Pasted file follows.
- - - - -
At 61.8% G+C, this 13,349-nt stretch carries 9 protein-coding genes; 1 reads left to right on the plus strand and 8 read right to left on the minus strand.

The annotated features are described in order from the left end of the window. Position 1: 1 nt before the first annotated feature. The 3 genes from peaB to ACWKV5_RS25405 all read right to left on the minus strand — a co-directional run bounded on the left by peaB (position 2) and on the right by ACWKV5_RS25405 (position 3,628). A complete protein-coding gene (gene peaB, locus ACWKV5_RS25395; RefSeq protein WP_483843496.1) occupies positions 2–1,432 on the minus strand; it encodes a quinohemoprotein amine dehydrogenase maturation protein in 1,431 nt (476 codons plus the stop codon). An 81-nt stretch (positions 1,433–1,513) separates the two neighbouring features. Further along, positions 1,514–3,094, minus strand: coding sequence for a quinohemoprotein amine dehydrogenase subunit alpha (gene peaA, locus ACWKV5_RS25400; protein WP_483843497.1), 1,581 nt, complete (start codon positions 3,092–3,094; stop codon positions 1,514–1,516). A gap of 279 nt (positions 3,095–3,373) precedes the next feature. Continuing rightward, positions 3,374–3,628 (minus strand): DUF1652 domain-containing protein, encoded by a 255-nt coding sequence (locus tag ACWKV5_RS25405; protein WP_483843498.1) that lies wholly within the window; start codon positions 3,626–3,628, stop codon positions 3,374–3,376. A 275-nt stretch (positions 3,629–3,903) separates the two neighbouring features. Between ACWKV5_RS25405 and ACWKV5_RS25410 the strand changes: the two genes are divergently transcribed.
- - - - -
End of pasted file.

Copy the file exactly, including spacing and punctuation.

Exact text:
At 61.8% G+C, this 13,349-nt stretch carries 9 protein-coding genes; 1 reads left to right on the plus strand and 8 read right to left on the minus strand.

The annotated features are described in order from the left end of the window. Position 1: 1 nt before the first annotated feature. The 3 genes from peaB to ACWKV5_RS25405 all read right to left on the minus strand — a co-directional run bounded on the left by peaB (position 2) and on the right by ACWKV5_RS25405 (position 3,628). A complete protein-coding gene (gene peaB, locus ACWKV5_RS25395; RefSeq protein WP_483843496.1) occupies positions 2–1,432 on the minus strand; it encodes a quinohemoprotein amine dehydrogenase maturation protein in 1,431 nt (476 codons plus the stop codon). An 81-nt stretch (positions 1,433–1,513) separates the two neighbouring features. Further along, positions 1,514–3,094, minus strand: coding sequence for a quinohemoprotein amine dehydrogenase subunit alpha (gene peaA, locus ACWKV5_RS25400; protein WP_483843497.1), 1,581 nt, complete (start codon positions 3,092–3,094; stop codon positions 1,514–1,516). A gap of 279 nt (positions 3,095–3,373) precedes the next feature. Continuing rightward, positions 3,374–3,628 (minus strand): DUF1652 domain-containing protein, encoded by a 255-nt coding sequence (locus tag ACWKV5_RS25405; protein WP_483843498.1) that lies wholly within the window; start codon positions 3,626–3,628, stop codon positions 3,374–3,376. A 275-nt stretch (positions 3,629–3,903) separates the two neighbouring features. Between ACWKV5_RS25405 and ACWKV5_RS25410 the strand changes: the two genes are divergently transcribed.